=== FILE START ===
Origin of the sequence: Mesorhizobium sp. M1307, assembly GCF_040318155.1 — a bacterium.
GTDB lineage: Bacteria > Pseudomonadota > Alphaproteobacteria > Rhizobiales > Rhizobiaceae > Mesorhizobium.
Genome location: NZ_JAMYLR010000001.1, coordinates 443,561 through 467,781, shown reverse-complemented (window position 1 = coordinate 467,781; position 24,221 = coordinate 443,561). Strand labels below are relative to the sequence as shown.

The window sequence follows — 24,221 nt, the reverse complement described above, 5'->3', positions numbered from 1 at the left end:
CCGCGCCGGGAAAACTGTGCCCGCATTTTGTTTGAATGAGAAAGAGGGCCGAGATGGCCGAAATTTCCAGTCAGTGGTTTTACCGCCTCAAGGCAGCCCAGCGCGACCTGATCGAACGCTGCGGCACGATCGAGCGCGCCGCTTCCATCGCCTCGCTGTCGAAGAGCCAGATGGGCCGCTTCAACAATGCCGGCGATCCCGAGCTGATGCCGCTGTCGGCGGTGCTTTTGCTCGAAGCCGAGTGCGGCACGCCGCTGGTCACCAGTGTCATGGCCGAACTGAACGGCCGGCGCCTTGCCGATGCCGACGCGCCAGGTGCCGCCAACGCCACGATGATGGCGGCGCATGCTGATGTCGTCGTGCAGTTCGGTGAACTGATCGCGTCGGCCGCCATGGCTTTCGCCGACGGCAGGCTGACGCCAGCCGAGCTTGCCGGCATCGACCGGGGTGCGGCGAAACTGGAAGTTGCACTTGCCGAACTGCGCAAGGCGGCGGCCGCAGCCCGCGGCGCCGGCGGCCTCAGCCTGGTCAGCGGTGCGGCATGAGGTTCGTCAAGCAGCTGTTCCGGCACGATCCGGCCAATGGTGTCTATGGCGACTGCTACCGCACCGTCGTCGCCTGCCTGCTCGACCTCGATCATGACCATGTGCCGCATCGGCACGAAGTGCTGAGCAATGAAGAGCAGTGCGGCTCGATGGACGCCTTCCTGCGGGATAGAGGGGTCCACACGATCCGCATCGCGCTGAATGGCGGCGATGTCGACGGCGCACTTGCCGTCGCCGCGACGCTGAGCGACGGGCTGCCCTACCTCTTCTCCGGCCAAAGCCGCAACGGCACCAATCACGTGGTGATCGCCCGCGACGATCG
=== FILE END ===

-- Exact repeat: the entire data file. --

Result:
Origin of the sequence: Mesorhizobium sp. M1307, assembly GCF_040318155.1 — a bacterium.
GTDB lineage: Bacteria > Pseudomonadota > Alphaproteobacteria > Rhizobiales > Rhizobiaceae > Mesorhizobium.
Genome location: NZ_JAMYLR010000001.1, coordinates 443,561 through 467,781, shown reverse-complemented (window position 1 = coordinate 467,781; position 24,221 = coordinate 443,561). Strand labels below are relative to the sequence as shown.

The window sequence follows — 24,221 nt, the reverse complement described above, 5'->3', positions numbered from 1 at the left end:
CCGCGCCGGGAAAACTGTGCCCGCATTTTGTTTGAATGAGAAAGAGGGCCGAGATGGCCGAAATTTCCAGTCAGTGGTTTTACCGCCTCAAGGCAGCCCAGCGCGACCTGATCGAACGCTGCGGCACGATCGAGCGCGCCGCTTCCATCGCCTCGCTGTCGAAGAGCCAGATGGGCCGCTTCAACAATGCCGGCGATCCCGAGCTGATGCCGCTGTCGGCGGTGCTTTTGCTCGAAGCCGAGTGCGGCACGCCGCTGGTCACCAGTGTCATGGCCGAACTGAACGGCCGGCGCCTTGCCGATGCCGACGCGCCAGGTGCCGCCAACGCCACGATGATGGCGGCGCATGCTGATGTCGTCGTGCAGTTCGGTGAACTGATCGCGTCGGCCGCCATGGCTTTCGCCGACGGCAGGCTGACGCCAGCCGAGCTTGCCGGCATCGACCGGGGTGCGGCGAAACTGGAAGTTGCACTTGCCGAACTGCGCAAGGCGGCGGCCGCAGCCCGCGGCGCCGGCGGCCTCAGCCTGGTCAGCGGTGCGGCATGAGGTTCGTCAAGCAGCTGTTCCGGCACGATCCGGCCAATGGTGTCTATGGCGACTGCTACCGCACCGTCGTCGCCTGCCTGCTCGACCTCGATCATGACCATGTGCCGCATCGGCACGAAGTGCTGAGCAATGAAGAGCAGTGCGGCTCGATGGACGCCTTCCTGCGGGATAGAGGGGTCCACACGATCCGCATCGCGCTGAATGGCGGCGATGTCGACGGCGCACTTGCCGTCGCCGCGACGCTGAGCGACGGGCTGCCCTACCTCTTCTCCGGCCAAAGCCGCAACGGCACCAATCACGTGGTGATCGCCCGCGACGATCG